pole frequencyω0 is given by,
The cutoff frequency is proportional to the term
realize a low cutoff frequency, a low transconductance is desired
to minimize the required capacitor size which can occupy a huge
amount of silicon area for this ultra-low-frequency design. All
transistors are in sub-threshold-biased region to minimize the
transconductance gm, which is given by,
where n is the subthreshold slope factor and is of a value close to
1.5; UT is the thermal voltage and is around 26 mV at room
temperature; ID is the drain current. C11 , C12, C21 and C22 are all
differentially terminated to maximize the capacitance per unit
area. In this work, the optimized ID is 200 pA, resulting in ULP
dissipation. The sum of all physical capacitances is minimized to
an impressive value of 37 pF.
The readout front-end is designed and fully characterized in
0.35-μm CMOS with Spectre as the simulator. Figure 6 shows
the harmonic distortion under a single tone test with an 8-Hz
frequency and a 5-mVpp amplitude. The linearity is limited by
the 3rd harmonic which is 60 dB down from the fundamental.
The variable-gain characteristic is demonstrated in Fig. 7, where
the gain is set by the ratio of R2 (R2’) and R1. With the proposed
gain-compensation technique, the gain loss of the LPF is reduced
from 3.6 to 0.6 dB. Figure 8 shows the CMRR performance of
the entire readout front-end. The CMRR is better than 100 dB up
to 16 Hz, and better than 90 dB up to the cutoff frequency of 40
Hz. The noise performances of the CMIA at 0 and 20-dB gain
levels are illustrated in Fig. 9(a). Due to the use of chopper
stabilization, the input-referred noise voltage density is
effectively suppressed to 248 (175) nV/√Hz at 0.01 Hz at 0 (20)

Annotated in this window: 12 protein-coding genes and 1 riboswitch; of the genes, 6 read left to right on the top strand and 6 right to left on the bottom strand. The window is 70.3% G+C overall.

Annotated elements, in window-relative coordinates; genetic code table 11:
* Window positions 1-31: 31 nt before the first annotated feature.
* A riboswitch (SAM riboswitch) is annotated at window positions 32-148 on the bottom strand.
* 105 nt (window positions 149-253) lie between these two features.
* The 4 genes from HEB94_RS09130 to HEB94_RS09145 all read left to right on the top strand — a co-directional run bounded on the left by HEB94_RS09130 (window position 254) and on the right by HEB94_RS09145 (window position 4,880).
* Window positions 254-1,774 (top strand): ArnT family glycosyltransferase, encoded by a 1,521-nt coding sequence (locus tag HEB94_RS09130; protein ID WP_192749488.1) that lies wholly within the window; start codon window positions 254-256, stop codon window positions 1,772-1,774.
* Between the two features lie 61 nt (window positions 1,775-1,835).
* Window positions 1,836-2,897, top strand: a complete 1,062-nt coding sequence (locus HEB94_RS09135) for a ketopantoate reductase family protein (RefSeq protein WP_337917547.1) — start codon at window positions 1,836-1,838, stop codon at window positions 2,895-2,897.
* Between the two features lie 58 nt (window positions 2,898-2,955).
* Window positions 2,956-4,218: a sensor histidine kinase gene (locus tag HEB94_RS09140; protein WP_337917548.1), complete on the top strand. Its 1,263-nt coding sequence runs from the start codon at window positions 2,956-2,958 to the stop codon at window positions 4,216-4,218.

dB gain. The chopper also reduces the 1/f noise corner frequency
from 84 to 1 Hz. At 20-dB gain, the noise performance of the
readout front-end with and without chopper is depicted in Fig.
Fig. 4. Proposed 4th-order SFB LPF with gain-compensated NSF.
Fig. 5. Small-signal half-equivalent circuit of gain-compensated NSF.
Harmonic Distortion (dB)
Fig. 6. Harmonic distortion with 5-mVp-p input @ 8Hz. The gain is
set to 10 V/V; corresponding to a 50-mVp-p input at the LPF.
Differential Gain (dB)
— R2/R1=1 — R2/R1=10 — R2/R1=100 — R2/R1=1000
LPF’s Cut-off = 40 Hz
Fig. 7. Frequency response of the CMIA with 40-Hz LPF’s cutoff.
9(b). The in-band output-referred noise voltage density is around Download full-text
8μV/√Hz. The noise performance of the standalone LPF is
shown in Fig. 12. Due to its simple hardware structure, the in-
band output-referred noise voltage density is just 4.5 μV/√Hz. A
performance summary of the entire readout front-end is given in
This paper has described a novel low-power EEG readout
front-end. It is structured by a current-conveyor-based CMIA
followed by a 4th-order SFB LPF with gain compensation.
Chopper stabilization is applied to effectively suppress the 1/f
noise and dc-offset while boosting the CMRR. The SFB LPF is
biased in the subthreshold region. It achieves the desired huge
time constant with small power and capacitor area. The LPF is
constructed by two ULP SFB biquads in cascade. Since
nonlinearity is dominated by the 2nd biquad, gain-compensation
is applied only at the 1st biquad, minimizing the gain loss to a
sub-dB range (0.6 dB) while keeping a high dynamic range. The
CMRR is 100 dB from 0.01 Hz to 16 Hz, and is 90 dB up to 40
Hz. The power consumption is minimized to 28 μW at 3 V.
This work was supported by the Research Committee of
University of Macau and the Macau Science and Technology
Development Fund (FDCT).
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CMRR>100 dB up to 16 Hz
CMRR>90 dB @ 40 Hz
Fig. 8. CMRR of the entire readout front-end.
Output Referred Noise Voltage
At 20 dB Gain
20 dB Gain
Input Referred Noise Voltage
0 dB Gain
Fig.9. (a) CMIA’s input-referred noise voltage density at 0-dB and 20-
dB gain. (b) Readout front-end’s output-referred noise voltage density
with and without chopper at 20-dB gain.
Output Referred Noise
Voltage Density (uV/√Hz)
Fig. 10. LPF’s output-referred noise voltage density.
Variable Gain (Via R2 and R2’)
Input-Referred Noise Voltage
Density (CMIA with Chopper)
0.35 μm CMOS
1, 10, 100, 1000 V/V
248 nV/√Hz @ 0.01 Hz
197 nV/√Hz @ 100 Hz
> 100 dB (0.01 to 16 Hz)
> 90 dB (up to 40 Hz)
70 dB / Decade
Lowpass Cutoff Frequency
LPF HD3 down from fundamental
(with 50m VP-P input @ 8 Hz)
THD (with 8 Hz 5m VP-P input, 10
27.6 μW (CMIA)
4.3 nW (LPF)